At least 27 dead in Hurricane Otis, Mexican government says

The hurricane has unleashed massive flooding in the resort city of Acapulco.

LAST UPDATE | Oct 26th 2023, 6:55 PM

HURRICANE OTIS HAS killed at least 27 people as it lashed the beach resort town of Acapulco on Mexico’s Pacific coast as a scale-topping Category 5 storm, officials have said.

“Unfortunately, we received word from the state and city governments that 27 people are dead and four are missing,” Secretary of State for Security Rosa Icela Rodriguez told a news conference.

The hurricane has unleashed massive flooding in the resort city of Acapulco and people took to looting as desperate victims waited long periods for help to arrive.

While little is known about possible deaths or the full extent of the damage — Acapulco was still mostly inaccessible by road as of late last night — experts are calling Otis the strongest storm in history to make landfall along the Eastern Pacific Coast.

Many of the once sleek beachfront hotels looked like shattered hulks after Hurricane Otis blew out hundreds — and possibly thousands — of hotel windows.

Choked with mud and debris, with no electricity or internet service, the Pacific coast resort descended into chaos after the storm, as thousands engaged in massive looting.

The hurricane had dissipated over the mountains by yesterday afternoon but left devastation in its wake.

Acapulco’s Diamond Zone, an oceanfront area replete with hotels, restaurants and other tourist attractions, looked to be mostly underwater in drone footage that Foro TV posted online yesterday afternoon, with boulevards and bridges completely hidden by an enormous lake of brown water.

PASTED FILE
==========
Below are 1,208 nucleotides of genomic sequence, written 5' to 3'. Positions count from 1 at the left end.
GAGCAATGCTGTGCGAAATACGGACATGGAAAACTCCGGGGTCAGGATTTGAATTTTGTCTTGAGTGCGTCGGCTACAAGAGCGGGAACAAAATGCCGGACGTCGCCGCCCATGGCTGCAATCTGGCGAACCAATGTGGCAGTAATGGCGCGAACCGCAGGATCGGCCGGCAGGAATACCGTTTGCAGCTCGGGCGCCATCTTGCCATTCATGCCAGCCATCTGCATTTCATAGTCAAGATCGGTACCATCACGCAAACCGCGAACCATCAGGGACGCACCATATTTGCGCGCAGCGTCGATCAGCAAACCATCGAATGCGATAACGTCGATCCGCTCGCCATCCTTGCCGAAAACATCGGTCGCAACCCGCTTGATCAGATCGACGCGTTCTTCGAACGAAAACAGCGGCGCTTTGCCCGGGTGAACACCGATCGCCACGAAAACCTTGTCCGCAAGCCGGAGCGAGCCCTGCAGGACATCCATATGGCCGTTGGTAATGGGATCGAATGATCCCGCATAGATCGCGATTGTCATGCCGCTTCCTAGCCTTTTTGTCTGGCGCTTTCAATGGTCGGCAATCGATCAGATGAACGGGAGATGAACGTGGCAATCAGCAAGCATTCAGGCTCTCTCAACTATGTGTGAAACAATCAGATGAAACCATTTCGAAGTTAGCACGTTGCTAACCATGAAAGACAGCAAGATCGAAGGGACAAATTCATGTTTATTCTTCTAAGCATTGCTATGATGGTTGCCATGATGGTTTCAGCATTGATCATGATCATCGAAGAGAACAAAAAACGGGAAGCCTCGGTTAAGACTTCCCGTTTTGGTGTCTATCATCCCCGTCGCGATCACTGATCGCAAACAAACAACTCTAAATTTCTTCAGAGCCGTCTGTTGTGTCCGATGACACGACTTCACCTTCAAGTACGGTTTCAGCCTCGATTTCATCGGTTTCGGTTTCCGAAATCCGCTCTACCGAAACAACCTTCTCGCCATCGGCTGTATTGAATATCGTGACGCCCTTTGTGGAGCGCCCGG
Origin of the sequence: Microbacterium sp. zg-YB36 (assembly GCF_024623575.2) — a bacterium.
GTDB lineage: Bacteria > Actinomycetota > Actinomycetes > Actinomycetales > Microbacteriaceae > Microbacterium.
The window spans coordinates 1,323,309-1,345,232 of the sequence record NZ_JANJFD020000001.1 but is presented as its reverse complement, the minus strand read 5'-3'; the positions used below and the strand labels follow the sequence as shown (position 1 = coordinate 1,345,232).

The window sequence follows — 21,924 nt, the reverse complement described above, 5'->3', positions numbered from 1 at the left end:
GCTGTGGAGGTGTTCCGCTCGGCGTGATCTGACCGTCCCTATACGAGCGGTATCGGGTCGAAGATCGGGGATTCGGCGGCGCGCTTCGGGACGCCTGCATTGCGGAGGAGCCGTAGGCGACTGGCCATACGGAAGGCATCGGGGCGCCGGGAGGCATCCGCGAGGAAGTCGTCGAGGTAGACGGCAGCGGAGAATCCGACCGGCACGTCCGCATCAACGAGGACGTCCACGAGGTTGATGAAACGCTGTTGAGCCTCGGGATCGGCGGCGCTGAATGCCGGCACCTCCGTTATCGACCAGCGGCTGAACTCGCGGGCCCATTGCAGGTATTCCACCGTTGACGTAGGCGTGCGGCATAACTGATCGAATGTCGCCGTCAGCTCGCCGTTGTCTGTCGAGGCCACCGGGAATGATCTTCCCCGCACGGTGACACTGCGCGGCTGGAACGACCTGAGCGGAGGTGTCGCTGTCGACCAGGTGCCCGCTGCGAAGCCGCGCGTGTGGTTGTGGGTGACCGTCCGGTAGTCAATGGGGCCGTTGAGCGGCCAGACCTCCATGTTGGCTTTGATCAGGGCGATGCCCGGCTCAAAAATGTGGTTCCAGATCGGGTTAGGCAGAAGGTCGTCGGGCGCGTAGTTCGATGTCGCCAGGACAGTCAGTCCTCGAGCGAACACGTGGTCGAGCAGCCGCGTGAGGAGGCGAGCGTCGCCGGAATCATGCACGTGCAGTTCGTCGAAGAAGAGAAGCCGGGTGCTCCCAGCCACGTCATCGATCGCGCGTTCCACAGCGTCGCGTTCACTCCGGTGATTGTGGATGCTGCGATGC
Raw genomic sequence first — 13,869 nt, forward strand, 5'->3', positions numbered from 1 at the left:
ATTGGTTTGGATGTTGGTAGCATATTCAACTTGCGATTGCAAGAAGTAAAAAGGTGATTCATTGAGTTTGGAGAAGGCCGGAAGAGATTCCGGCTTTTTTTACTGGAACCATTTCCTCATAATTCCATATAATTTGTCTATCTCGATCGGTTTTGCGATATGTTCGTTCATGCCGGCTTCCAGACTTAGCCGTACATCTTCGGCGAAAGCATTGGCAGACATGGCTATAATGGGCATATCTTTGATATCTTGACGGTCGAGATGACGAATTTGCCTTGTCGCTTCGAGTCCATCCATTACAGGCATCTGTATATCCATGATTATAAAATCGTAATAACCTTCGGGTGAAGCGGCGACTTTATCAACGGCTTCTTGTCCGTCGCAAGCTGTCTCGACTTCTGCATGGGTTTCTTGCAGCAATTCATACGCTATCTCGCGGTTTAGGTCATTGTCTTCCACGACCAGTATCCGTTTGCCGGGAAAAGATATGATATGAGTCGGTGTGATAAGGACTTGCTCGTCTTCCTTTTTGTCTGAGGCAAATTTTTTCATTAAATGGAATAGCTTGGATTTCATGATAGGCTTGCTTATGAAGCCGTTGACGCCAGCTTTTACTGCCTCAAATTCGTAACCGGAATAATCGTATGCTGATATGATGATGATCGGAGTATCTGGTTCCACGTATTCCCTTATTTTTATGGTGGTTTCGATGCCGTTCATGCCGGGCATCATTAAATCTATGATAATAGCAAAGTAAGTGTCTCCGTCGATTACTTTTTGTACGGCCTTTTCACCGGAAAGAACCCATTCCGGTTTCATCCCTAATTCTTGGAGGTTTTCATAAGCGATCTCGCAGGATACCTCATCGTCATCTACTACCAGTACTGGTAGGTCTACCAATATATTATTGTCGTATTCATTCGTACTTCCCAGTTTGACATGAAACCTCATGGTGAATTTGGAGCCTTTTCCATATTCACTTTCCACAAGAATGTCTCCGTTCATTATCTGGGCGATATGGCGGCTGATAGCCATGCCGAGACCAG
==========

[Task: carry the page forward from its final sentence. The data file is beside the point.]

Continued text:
Large buildings had their walls and roofs partially or completely ripped off.

Dislodged solar panels, cars and debris littered the lobby of one severely damaged hotel. People wandered up to their waists in water in some areas, while on other less-flooded streets soldiers shovelled rubble and fallen palm fronds from the pavement.

While much of the city was in the dark and without phone service, some people were able to use satellite phones loaned by the Red Cross to let family members know they were okay.

Pablo Navarro, an auto parts worker who was lodged in temporary accommodations at a beachfront hotel, thought he might die in his 13th storey hotel room.

“I took shelter in the bathroom, and thankfully the door held,” Navarro said.

“But there were some rooms where the wind blew out the windows and the doors.”

He said authorities seemed to have been blindsided by the hurricane’s rapid intensification.

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